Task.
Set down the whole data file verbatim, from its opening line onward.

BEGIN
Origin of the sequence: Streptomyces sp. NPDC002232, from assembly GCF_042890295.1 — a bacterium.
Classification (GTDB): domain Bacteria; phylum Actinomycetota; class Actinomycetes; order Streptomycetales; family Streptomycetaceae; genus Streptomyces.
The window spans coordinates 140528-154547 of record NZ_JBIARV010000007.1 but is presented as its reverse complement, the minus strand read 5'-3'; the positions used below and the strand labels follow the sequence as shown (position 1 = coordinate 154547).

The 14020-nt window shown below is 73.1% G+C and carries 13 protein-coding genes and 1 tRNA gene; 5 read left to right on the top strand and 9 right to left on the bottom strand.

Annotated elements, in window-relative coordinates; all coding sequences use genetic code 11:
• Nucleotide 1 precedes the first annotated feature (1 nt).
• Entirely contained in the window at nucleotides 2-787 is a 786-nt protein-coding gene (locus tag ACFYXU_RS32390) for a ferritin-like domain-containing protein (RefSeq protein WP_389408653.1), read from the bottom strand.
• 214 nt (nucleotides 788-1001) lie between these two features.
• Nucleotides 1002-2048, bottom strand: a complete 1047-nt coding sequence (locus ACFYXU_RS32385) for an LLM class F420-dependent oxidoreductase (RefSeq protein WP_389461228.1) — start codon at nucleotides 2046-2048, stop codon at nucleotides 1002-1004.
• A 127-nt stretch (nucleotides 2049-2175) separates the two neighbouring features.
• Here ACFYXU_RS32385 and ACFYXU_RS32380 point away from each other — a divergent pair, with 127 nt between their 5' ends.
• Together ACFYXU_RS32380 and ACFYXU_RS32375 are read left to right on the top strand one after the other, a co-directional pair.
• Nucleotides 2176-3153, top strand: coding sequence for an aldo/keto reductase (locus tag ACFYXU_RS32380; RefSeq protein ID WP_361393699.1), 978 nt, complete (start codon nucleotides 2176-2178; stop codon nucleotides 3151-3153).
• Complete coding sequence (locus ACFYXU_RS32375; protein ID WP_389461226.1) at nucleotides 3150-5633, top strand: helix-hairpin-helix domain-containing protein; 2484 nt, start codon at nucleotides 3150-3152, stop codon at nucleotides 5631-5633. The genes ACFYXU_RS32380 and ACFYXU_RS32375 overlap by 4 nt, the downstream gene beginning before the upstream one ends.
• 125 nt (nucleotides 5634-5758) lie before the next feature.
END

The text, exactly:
Origin of the sequence: Streptomyces sp. NPDC002232, from assembly GCF_042890295.1 — a bacterium.
Classification (GTDB): domain Bacteria; phylum Actinomycetota; class Actinomycetes; order Streptomycetales; family Streptomycetaceae; genus Streptomyces.
The window spans coordinates 140528-154547 of record NZ_JBIARV010000007.1 but is presented as its reverse complement, the minus strand read 5'-3'; the positions used below and the strand labels follow the sequence as shown (position 1 = coordinate 154547).

The 14020-nt window shown below is 73.1% G+C and carries 13 protein-coding genes and 1 tRNA gene; 5 read left to right on the top strand and 9 right to left on the bottom strand.

Annotated elements, in window-relative coordinates; all coding sequences use genetic code 11:
• Nucleotide 1 precedes the first annotated feature (1 nt).
• Entirely contained in the window at nucleotides 2-787 is a 786-nt protein-coding gene (locus tag ACFYXU_RS32390) for a ferritin-like domain-containing protein (RefSeq protein WP_389408653.1), read from the bottom strand.
• 214 nt (nucleotides 788-1001) lie between these two features.
• Nucleotides 1002-2048, bottom strand: a complete 1047-nt coding sequence (locus ACFYXU_RS32385) for an LLM class F420-dependent oxidoreductase (RefSeq protein WP_389461228.1) — start codon at nucleotides 2046-2048, stop codon at nucleotides 1002-1004.
• A 127-nt stretch (nucleotides 2049-2175) separates the two neighbouring features.
• Here ACFYXU_RS32385 and ACFYXU_RS32380 point away from each other — a divergent pair, with 127 nt between their 5' ends.
• Together ACFYXU_RS32380 and ACFYXU_RS32375 are read left to right on the top strand one after the other, a co-directional pair.
• Nucleotides 2176-3153, top strand: coding sequence for an aldo/keto reductase (locus tag ACFYXU_RS32380; RefSeq protein ID WP_361393699.1), 978 nt, complete (start codon nucleotides 2176-2178; stop codon nucleotides 3151-3153).
• Complete coding sequence (locus ACFYXU_RS32375; protein ID WP_389461226.1) at nucleotides 3150-5633, top strand: helix-hairpin-helix domain-containing protein; 2484 nt, start codon at nucleotides 3150-3152, stop codon at nucleotides 5631-5633. The genes ACFYXU_RS32380 and ACFYXU_RS32375 overlap by 4 nt, the downstream gene beginning before the upstream one ends.
• 125 nt (nucleotides 5634-5758) lie before the next feature.